Sonic Youth steps up and shatters eardrums
By NICK TAVARES
STATIC and FEEDBACK Editor
Sonic Youth live is exhausting. Exhilarating, don’t get me wrong, but it’s impossible not to leave physically and emotionally drained. There is no live band past or present (maybe Hendrix, though I can’t be sure) that play with as much unbridled chaos on stage, unleashing walls of guitars, drums, feedback and ear-piercing sound from a few amps and some terribly battered guitars. Walk in anxious, walk out blown away – literally. This the live Sonic experience.
But on April 9 in Providence, R.I., Sonic Youth threw the audience something of a curveball, albeit one they hadn’t planned on.
Before their turn, though, Black Helicopter took the stage. Playing a set of tight, tough rock songs with a penchant for noisy, feedback-driven instrumental bits, Black Helicopter did a more than admirable job of warming up the crowd. Armed with great stage presence, musicianship and a smart sense of humor, the audience took to the band pretty easily.
“We’re playing some new songs tonight, but, I dunno, they’re all new to you,” joked vocalist/guitarist Tim Shea.
Sonic followed a tidy 31 minutes later, with drummer Steve Shelley and guitarists Lee Ranaldo and Thurston Moore walking to their respective ends of the stage. Moore joked “where’s Kim?”, which was followed by bassist/guitarist Kim Gordon hopping out to her center-stage position. They launched into a tight, loud version of “Bull in the Heather,” but through it I had one thought in my head.
After “Bull,” Gordon joked that they had decided to have a “Sonic Youth Reunion,” a reference to the band’s four-piece status that lasted until noisemaker/composer/guitarist/bassist/legend Jim O’Rourke joined the band full-time in 2000. But O’Rourke, Gordon noted, was in the middle of a personal crisis and sadly couldn’t make it to the show. The band wished him well (as did most of the audience, if not vocally), and they took on a brave challenge: playing as a four-piece for the first time in about five years. O’Rourke has had such a strong influence over their work on NYC Ghosts & Flowers, Murray Street and the incredible Sonic Nurse that I was immediately skeptical of the band’s ability to fill in his sound through the set.
But I’m wrong a lot.
I shouldn’t have worried a second. While O’Rourke was obviously missed, the band pulled their energy together and delivered a blistering, deafening, intense performance, calling waves of feedback through biting riffs and pummeling drums.
The first big punch to the crowd’s collective stomach came during “Pattern Recognition.” Played without bass – “Pussy Galore style,” as Moore put it – the band spun the chords on fire and pummeled their poor amps. What followed was a wave of feedback and distortion that rumbled like a 747 and landed with all the subtlety of a Mack truck into a guardrail. They meant business – they had something to prove.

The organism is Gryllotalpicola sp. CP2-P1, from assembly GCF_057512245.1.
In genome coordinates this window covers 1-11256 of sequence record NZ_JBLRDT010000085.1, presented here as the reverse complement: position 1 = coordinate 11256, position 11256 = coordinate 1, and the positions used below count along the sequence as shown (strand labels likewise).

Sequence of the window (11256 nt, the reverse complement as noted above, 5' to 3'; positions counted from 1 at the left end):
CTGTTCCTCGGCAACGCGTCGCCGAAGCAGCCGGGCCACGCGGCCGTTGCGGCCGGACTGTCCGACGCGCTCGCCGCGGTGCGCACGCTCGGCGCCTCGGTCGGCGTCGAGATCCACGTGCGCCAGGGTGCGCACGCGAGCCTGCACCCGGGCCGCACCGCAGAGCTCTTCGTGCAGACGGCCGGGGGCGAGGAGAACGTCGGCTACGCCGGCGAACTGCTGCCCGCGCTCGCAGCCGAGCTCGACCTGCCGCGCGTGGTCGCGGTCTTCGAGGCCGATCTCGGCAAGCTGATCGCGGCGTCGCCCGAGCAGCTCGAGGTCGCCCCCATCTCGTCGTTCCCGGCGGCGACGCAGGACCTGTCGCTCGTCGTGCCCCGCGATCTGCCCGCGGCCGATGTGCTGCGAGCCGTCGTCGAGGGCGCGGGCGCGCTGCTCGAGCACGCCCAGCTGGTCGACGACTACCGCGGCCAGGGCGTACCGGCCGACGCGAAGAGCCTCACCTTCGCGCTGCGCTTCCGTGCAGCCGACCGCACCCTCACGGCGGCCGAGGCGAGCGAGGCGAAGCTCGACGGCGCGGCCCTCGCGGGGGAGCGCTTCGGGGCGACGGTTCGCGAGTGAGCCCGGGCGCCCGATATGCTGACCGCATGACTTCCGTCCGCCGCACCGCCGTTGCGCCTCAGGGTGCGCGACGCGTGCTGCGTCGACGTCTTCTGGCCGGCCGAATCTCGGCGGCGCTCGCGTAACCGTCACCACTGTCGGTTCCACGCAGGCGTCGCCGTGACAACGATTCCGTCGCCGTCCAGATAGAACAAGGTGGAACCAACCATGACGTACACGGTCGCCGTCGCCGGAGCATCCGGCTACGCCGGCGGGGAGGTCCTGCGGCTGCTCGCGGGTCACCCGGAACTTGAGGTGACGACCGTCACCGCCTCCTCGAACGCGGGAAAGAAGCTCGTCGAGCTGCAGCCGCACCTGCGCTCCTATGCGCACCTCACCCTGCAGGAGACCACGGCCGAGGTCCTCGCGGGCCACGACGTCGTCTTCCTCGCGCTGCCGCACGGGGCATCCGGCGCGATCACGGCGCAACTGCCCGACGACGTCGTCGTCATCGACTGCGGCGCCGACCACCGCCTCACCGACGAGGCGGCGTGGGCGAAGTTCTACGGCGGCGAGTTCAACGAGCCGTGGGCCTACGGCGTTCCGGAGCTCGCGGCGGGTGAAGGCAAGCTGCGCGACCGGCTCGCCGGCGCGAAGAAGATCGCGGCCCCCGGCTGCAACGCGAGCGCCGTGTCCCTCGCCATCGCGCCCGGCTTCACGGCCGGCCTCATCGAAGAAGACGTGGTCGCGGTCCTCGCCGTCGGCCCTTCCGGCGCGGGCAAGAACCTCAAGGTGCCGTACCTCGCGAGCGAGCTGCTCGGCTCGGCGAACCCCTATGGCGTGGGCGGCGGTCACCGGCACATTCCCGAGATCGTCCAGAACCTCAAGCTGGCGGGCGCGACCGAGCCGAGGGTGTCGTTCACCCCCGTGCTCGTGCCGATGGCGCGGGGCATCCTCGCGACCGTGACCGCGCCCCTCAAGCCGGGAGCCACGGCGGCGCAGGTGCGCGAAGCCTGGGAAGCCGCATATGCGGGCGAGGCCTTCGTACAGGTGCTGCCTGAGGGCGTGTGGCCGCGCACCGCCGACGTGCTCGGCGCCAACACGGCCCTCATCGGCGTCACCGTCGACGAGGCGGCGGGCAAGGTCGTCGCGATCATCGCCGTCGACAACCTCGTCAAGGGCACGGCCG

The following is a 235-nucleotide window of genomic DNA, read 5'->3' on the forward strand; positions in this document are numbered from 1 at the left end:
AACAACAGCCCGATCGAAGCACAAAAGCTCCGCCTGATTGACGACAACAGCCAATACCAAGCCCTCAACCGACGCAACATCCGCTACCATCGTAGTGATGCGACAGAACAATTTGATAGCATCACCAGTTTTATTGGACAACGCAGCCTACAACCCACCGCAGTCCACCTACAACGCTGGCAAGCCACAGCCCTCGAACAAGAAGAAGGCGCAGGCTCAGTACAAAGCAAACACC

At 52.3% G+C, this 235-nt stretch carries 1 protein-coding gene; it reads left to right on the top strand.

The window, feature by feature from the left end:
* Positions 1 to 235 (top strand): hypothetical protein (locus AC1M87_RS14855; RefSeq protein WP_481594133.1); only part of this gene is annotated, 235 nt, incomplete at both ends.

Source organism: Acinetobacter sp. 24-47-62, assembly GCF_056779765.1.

The band weren’t without their sense of humor though. Moore and Ranaldo took to knocking a beach ball back and forth to the front rows most of the night, with Moore adding some nifty little spin kicks off of the speaker rigs into the audience. There was a lot of joking between musicians between songs and guitar noodles meant for nothing. They’re great, but they like to have fun too, ya know.
It was back to work as soon they’d start up again, though. Ranaldo’s “Skip Tracer” featured some intense guitar work by Moore, while “Rain on Tin,” the highlight of Murray Street, was simply the fiercest version I’ve ever heard, in person, on bootleg or otherwise. The band simply thrashed the strings, sucking every last ounce of
aggression out of the tune before dropping it like a bad habit.
In short, the band was on fire – sparks were even flying off of Moore’s strings from time to time. “Paper Cup Exit” featured some intense jamming that abruptly came to a halt, stopping the crowd dead in their tracks. “Pacific Coast Highway,” absent of its trumpet because of Gordon’s need to fill in for O’Rourke on bass, was particularly biting, ending with another wave of distortion and chaos.
The encore pounded the sonic swarm further. Closing with a pair from the seminal 1986 album EVOL, “Shadow of a Doubt” and “Expressway to yr Skull” saw the band scaling more heights, with a feedback coda that seemed to give the audience a sense of closure. The wailing distortion slowly faded into oblivion, and the band gave their
thanks and walked away.
There is no band touring today anywhere near as reckless, intense and powerful as Sonic Youth. The sixth sense they’ve developed between them is unmatched. Their manipulation – hell, it’s downright bullying – of sound is jaw-dropping. And what’s more, their ability to rise up in the face of adversity – missing a key member
of the band – was damn near inspiring.
To paraphrase Dead Heads, there is nothing like a Sonic Youth concert.
E-mail Nick Tavares at firstname.lastname@example.org